“But it still took three years to bring into existence, and rather more than that to complete all the other things necessary. The Decent Homes Programme was a ten-year programme to improve the condition of the social housing stock in the country. Things like that take time and if you're to have ministers who focus on those priorities, on the strategic things, you've got to give them a greater sense of ownership and responsibility.”

Raynsford wants ministers to have greater job security — not so that they can coast in the role, but in order to ensure that climbing the career ladder becomes more closely linked to policy performance, rather than a talent for playing the political game.

“That's what would happen in any other walk of life," he points out. "The fact it doesn't in politics is a comment on how far the political process has drifted away from ordinary people's experience.”


“Contempt” for local government

Another way the former minister believes Whitehall could cut its workload is by being much more willing to trust local government with new powers, dropping what he describes as an attitude to town halls that is "almost bordering on contempt”.

"I had this not terribly easy discussion with a colleague who insisted that he had to have regular information on how many miles of footpath there were in every local authority in the country," he recalls. "This is micro-management gone mad. And unfortunately those attitudes are still there.

"Unless there is a change, we're going to see a continuation of central government trying to do too much and not always doing it as well as it should, and of local government feeling undervalued"

”I think they've got to change, because, unless there is a change, we're going to see a continuation of central government trying to do too much and not always doing it as well as it should, and of local government feeling undervalued, without responsibility, without the ability to really shape decisions in its own area, and as a consequence, not attracting the best talent."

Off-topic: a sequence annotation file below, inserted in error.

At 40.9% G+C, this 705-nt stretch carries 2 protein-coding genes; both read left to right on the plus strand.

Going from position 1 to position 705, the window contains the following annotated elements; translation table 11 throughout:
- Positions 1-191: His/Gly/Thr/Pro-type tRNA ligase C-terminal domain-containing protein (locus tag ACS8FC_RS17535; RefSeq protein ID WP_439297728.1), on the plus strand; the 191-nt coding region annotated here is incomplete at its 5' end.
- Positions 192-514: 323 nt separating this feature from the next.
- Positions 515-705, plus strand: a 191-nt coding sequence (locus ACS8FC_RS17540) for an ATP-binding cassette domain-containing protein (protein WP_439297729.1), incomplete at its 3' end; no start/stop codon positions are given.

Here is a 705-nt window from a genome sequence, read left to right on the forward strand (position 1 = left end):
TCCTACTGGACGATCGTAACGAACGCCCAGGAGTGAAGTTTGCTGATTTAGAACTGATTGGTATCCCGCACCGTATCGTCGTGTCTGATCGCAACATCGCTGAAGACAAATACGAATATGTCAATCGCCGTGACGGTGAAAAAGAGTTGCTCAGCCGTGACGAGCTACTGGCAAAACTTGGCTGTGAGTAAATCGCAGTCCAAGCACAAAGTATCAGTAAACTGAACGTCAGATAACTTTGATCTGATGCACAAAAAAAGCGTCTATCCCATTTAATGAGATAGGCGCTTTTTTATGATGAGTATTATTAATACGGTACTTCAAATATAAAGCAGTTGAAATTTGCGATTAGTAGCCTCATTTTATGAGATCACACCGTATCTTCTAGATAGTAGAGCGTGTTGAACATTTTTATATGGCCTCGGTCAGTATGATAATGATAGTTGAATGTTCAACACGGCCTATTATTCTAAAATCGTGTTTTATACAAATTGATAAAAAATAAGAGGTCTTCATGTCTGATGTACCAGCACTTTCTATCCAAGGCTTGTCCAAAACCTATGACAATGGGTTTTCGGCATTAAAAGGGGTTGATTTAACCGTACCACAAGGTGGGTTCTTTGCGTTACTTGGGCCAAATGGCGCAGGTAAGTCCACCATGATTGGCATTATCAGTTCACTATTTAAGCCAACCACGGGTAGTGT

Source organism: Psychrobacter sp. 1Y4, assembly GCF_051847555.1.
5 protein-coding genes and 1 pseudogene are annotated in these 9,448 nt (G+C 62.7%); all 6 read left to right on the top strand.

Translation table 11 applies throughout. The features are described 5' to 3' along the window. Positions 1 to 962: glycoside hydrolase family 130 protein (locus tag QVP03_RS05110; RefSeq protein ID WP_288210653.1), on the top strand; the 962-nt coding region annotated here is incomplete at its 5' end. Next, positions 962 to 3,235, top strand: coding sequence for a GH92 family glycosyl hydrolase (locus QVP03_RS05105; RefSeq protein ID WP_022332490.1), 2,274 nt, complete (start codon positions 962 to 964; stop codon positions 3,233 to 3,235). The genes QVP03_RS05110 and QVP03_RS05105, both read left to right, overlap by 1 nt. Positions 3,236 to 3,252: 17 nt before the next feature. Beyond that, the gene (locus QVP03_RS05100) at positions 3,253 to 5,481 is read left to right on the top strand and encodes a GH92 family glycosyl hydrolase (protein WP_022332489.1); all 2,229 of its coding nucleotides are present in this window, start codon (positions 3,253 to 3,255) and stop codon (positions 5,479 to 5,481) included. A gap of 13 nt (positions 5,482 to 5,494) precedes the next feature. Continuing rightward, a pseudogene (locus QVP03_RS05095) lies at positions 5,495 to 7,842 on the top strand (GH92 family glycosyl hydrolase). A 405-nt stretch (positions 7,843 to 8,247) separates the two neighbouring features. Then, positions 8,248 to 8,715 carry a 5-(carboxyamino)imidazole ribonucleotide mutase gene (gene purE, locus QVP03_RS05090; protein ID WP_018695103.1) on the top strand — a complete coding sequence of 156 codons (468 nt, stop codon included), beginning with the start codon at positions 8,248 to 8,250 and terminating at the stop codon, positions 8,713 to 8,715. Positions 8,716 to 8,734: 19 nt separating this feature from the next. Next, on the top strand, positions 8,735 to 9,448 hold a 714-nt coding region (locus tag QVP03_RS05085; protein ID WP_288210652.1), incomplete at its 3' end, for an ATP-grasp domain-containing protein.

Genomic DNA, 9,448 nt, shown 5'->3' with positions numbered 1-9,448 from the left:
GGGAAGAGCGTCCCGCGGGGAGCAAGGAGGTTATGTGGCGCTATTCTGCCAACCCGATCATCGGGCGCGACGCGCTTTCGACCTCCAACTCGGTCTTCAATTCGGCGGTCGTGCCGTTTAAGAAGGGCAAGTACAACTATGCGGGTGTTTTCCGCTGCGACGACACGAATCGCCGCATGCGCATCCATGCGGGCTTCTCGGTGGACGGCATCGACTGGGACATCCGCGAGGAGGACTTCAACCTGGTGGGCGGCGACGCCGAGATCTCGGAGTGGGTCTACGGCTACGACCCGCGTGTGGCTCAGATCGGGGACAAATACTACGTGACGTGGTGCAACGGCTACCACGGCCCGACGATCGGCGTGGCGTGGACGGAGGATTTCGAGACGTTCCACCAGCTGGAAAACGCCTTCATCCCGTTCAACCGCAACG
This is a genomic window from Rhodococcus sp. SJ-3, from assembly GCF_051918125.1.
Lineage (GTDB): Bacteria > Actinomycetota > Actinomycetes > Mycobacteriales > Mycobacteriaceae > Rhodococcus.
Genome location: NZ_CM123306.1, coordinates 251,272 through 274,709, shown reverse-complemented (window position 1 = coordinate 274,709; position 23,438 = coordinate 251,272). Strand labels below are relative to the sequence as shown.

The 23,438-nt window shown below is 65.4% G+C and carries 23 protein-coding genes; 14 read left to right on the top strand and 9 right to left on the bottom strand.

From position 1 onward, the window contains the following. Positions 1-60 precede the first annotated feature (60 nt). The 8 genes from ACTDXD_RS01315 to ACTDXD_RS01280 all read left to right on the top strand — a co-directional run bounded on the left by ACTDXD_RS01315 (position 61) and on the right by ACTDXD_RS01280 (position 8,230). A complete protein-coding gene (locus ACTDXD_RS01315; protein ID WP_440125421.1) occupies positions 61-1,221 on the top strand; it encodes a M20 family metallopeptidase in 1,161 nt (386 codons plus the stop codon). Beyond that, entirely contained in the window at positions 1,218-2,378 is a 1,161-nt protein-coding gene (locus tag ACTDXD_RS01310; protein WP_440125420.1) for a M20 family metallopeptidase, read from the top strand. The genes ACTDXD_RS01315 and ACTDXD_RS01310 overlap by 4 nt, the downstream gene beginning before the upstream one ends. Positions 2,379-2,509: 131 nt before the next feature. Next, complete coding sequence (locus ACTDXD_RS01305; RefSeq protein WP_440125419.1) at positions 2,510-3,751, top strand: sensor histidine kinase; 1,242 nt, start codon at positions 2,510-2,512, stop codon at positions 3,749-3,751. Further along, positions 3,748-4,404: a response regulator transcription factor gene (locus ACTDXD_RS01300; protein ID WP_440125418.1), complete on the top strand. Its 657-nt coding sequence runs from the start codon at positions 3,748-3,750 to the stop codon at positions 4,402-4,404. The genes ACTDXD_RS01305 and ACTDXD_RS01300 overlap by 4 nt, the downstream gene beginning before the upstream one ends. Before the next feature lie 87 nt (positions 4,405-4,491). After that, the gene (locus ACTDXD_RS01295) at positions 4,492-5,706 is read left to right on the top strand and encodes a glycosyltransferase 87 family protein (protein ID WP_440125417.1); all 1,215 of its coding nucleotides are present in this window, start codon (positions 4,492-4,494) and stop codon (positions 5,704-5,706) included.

Substance Not Spin offers a useful set of compare-and-contrast case studies for those DCLG and Treasury officials grappling with the current devolution agenda. As minister for London under Tony Blair, Raynsford was a key player in restoring city-wide government – scrapped under Margaret Thatcher – to the UK's capital. The city is now on its third elected mayor, and has tangible powers over big, strategic issues for the city – including transport, policing and development.

By contrast, New Labour’s 2004 bid to devolve power to a new regional assembly for the north east of England was roundly rejected by voters in a referendum — partly, Raynsford argues, because the government was only offering the area a watered-down set of responsibilities.

“The North East Assembly had virtually no transport powers,” he says. “And the question that I was repeatedly asked during the campaign for the referendum was — ‘would they have the power to dual the AI north of Newcastle?’ The answer, sadly, was ‘no’. I tried to put the best face on it by saying they would be able to make representations and have an influence. But there simply wasn't the power. And that was because relevant government departments were reluctant to let go.”

Despite the recent, renewed push to hand powers away from Whitehall, Raynsford remains to be convinced that that the “Northern Powerhouse” agenda spearheaded by former chancellor George Osborne — and finally mentioned by new prime minister Theresa May just after CSW's interview — can survive without "a really coherent framework” for local leaders to follow. 

"If you are to get that change that I argue for — government doing less but doing it better, devolving more, giving more power to local authorities so that local authorities will have more say over the future of their area — that depends on something that's going to work everywhere, not just in one or two regions where you have the happy accident of good people who have thought through the issues and prepared the ground.”


"Ineffective protest movement"

While Raynsford is willing to challenge what he sees as some of the big shortcomings of modern government, Substance Not Spin is also peppered with praise for the civil servants he worked alongside, with the former minister saying officials often have “a very hard time” in dealing with the opprobrium of politicians and the public. 

“It's a difficult job and don’t think we, at times, are sufficiently understanding of the pressures on the civil service — so I felt it was right that the praise should be there,” he says.

But officials should, Raysnford argues, resist the temptation to nod through bad policies simply to keep ministers happy.

Raynsford recalls the time one civil servant told him that a policy option, which the department thought was a good idea, was ditched from the submission that reached his desk because of a view that “Number 10 doesn’t like it”.